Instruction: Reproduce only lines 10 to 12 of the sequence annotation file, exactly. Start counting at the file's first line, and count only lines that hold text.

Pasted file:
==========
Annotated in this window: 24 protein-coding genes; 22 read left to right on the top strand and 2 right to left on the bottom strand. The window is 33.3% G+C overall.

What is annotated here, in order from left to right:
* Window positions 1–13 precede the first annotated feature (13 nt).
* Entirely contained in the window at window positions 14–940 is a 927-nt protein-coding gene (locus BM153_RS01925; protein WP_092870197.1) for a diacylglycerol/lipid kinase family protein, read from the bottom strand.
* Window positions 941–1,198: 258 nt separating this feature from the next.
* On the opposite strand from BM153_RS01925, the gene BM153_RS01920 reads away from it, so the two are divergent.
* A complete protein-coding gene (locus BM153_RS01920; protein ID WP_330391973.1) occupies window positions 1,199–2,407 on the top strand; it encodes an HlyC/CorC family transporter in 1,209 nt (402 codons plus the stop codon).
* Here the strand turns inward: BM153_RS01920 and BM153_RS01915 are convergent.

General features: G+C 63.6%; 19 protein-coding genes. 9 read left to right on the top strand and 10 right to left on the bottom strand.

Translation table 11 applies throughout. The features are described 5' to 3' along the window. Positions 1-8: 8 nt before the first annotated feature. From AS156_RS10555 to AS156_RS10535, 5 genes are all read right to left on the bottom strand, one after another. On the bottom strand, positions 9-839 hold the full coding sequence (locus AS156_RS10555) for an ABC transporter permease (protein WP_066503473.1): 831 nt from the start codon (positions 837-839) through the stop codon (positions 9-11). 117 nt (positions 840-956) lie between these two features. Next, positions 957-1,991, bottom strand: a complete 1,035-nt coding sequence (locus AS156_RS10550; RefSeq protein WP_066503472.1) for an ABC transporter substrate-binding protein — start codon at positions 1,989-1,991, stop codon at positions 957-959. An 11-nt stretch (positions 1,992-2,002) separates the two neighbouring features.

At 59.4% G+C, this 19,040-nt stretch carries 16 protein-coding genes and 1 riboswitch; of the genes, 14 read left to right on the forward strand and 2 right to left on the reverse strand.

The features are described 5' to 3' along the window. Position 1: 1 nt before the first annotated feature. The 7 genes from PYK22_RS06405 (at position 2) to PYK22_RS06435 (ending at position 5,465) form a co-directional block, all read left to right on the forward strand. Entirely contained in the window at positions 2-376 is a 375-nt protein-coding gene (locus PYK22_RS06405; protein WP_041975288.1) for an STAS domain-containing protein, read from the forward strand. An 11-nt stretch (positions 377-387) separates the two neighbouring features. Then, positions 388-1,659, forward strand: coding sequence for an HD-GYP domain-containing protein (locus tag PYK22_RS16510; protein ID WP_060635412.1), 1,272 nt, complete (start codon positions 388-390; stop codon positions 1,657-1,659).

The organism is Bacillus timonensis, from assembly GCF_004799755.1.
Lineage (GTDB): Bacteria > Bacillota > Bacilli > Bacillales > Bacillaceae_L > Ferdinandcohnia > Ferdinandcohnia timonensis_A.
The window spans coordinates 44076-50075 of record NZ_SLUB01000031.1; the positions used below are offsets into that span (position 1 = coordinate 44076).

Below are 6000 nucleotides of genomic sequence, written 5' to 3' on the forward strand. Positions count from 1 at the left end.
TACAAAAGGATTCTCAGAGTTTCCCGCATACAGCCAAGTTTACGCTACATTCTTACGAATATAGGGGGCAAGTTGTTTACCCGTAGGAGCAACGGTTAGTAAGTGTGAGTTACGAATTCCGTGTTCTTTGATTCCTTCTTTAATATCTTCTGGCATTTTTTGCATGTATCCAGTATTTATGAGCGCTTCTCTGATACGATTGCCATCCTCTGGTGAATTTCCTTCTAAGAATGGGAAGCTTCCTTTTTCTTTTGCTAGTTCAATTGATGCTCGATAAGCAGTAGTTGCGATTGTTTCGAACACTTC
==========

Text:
Translation table 11 applies throughout. The features are described 5' to 3' along the window. Positions 1-8: 8 nt before the first annotated feature. From AS156_RS10555 to AS156_RS10535, 5 genes are all read right to left on the bottom strand, one after another. On the bottom strand, positions 9-839 hold the full coding sequence (locus AS156_RS10555) for an ABC transporter permease (protein WP_066503473.1): 831 nt from the start codon (positions 837-839) through the stop codon (positions 9-11). 117 nt (positions 840-956) lie between these two features. Next, positions 957-1,991, bottom strand: a complete 1,035-nt coding sequence (locus AS156_RS10550; RefSeq protein WP_066503472.1) for an ABC transporter substrate-binding protein — start codon at positions 1,989-1,991, stop codon at positions 957-959. An 11-nt stretch (positions 1,992-2,002) separates the two neighbouring features.

At 59.4% G+C, this 19,040-nt stretch carries 16 protein-coding genes and 1 riboswitch; of the genes, 14 read left to right on the forward strand and 2 right to left on the reverse strand.

The features are described 5' to 3' along the window. Position 1: 1 nt before the first annotated feature. The 7 genes from PYK22_RS06405 (at position 2) to PYK22_RS06435 (ending at position 5,465) form a co-directional block, all read left to right on the forward strand. Entirely contained in the window at positions 2-376 is a 375-nt protein-coding gene (locus PYK22_RS06405; protein WP_041975288.1) for an STAS domain-containing protein, read from the forward strand. An 11-nt stretch (positions 377-387) separates the two neighbouring features. Then, positions 388-1,659, forward strand: coding sequence for an HD-GYP domain-containing protein (locus tag PYK22_RS16510; protein ID WP_060635412.1), 1,272 nt, complete (start codon positions 388-390; stop codon positions 1,657-1,659).